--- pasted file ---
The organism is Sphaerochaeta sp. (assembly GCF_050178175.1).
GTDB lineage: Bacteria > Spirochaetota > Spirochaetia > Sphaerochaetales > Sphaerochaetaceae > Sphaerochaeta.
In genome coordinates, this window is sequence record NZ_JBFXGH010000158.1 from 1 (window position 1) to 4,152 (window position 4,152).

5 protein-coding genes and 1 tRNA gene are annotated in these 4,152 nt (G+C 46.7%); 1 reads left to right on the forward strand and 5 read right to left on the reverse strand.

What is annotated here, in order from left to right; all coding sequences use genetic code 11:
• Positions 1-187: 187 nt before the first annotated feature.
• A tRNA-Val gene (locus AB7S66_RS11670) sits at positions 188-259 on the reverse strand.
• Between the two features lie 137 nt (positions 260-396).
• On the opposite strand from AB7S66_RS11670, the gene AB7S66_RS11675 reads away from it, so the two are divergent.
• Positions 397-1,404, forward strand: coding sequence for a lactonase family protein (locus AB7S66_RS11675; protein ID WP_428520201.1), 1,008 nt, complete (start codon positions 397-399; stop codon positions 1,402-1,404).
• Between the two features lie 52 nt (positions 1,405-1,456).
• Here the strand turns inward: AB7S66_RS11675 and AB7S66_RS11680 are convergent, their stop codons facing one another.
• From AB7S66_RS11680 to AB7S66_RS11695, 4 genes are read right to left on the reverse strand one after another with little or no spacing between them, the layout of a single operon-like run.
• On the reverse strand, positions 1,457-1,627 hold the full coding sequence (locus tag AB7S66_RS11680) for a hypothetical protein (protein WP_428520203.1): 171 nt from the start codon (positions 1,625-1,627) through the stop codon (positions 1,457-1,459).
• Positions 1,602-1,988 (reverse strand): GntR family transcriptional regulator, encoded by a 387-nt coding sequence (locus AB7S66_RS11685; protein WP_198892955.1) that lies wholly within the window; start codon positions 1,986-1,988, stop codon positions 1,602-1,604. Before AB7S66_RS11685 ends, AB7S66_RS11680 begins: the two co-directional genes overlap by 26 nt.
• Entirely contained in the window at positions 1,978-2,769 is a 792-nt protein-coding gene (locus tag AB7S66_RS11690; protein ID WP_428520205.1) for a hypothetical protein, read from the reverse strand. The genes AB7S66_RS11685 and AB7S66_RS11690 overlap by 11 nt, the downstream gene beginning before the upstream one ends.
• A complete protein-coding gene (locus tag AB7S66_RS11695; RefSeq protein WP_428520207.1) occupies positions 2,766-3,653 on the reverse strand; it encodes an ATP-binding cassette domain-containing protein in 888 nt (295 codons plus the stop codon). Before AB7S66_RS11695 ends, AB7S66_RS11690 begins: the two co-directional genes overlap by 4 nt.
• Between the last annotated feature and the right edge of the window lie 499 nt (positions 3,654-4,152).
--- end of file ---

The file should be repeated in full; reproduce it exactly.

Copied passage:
The organism is Sphaerochaeta sp. (assembly GCF_050178175.1).
GTDB lineage: Bacteria > Spirochaetota > Spirochaetia > Sphaerochaetales > Sphaerochaetaceae > Sphaerochaeta.
In genome coordinates, this window is sequence record NZ_JBFXGH010000158.1 from 1 (window position 1) to 4,152 (window position 4,152).

5 protein-coding genes and 1 tRNA gene are annotated in these 4,152 nt (G+C 46.7%); 1 reads left to right on the forward strand and 5 read right to left on the reverse strand.

What is annotated here, in order from left to right; all coding sequences use genetic code 11:
• Positions 1-187: 187 nt before the first annotated feature.
• A tRNA-Val gene (locus AB7S66_RS11670) sits at positions 188-259 on the reverse strand.
• Between the two features lie 137 nt (positions 260-396).
• On the opposite strand from AB7S66_RS11670, the gene AB7S66_RS11675 reads away from it, so the two are divergent.
• Positions 397-1,404, forward strand: coding sequence for a lactonase family protein (locus AB7S66_RS11675; protein ID WP_428520201.1), 1,008 nt, complete (start codon positions 397-399; stop codon positions 1,402-1,404).
• Between the two features lie 52 nt (positions 1,405-1,456).
• Here the strand turns inward: AB7S66_RS11675 and AB7S66_RS11680 are convergent, their stop codons facing one another.
• From AB7S66_RS11680 to AB7S66_RS11695, 4 genes are read right to left on the reverse strand one after another with little or no spacing between them, the layout of a single operon-like run.
• On the reverse strand, positions 1,457-1,627 hold the full coding sequence (locus tag AB7S66_RS11680) for a hypothetical protein (protein WP_428520203.1): 171 nt from the start codon (positions 1,625-1,627) through the stop codon (positions 1,457-1,459).
• Positions 1,602-1,988 (reverse strand): GntR family transcriptional regulator, encoded by a 387-nt coding sequence (locus AB7S66_RS11685; protein WP_198892955.1) that lies wholly within the window; start codon positions 1,986-1,988, stop codon positions 1,602-1,604. Before AB7S66_RS11685 ends, AB7S66_RS11680 begins: the two co-directional genes overlap by 26 nt.
• Entirely contained in the window at positions 1,978-2,769 is a 792-nt protein-coding gene (locus tag AB7S66_RS11690; protein ID WP_428520205.1) for a hypothetical protein, read from the reverse strand. The genes AB7S66_RS11685 and AB7S66_RS11690 overlap by 11 nt, the downstream gene beginning before the upstream one ends.
• A complete protein-coding gene (locus tag AB7S66_RS11695; RefSeq protein WP_428520207.1) occupies positions 2,766-3,653 on the reverse strand; it encodes an ATP-binding cassette domain-containing protein in 888 nt (295 codons plus the stop codon). Before AB7S66_RS11695 ends, AB7S66_RS11690 begins: the two co-directional genes overlap by 4 nt.
• Between the last annotated feature and the right edge of the window lie 499 nt (positions 3,654-4,152).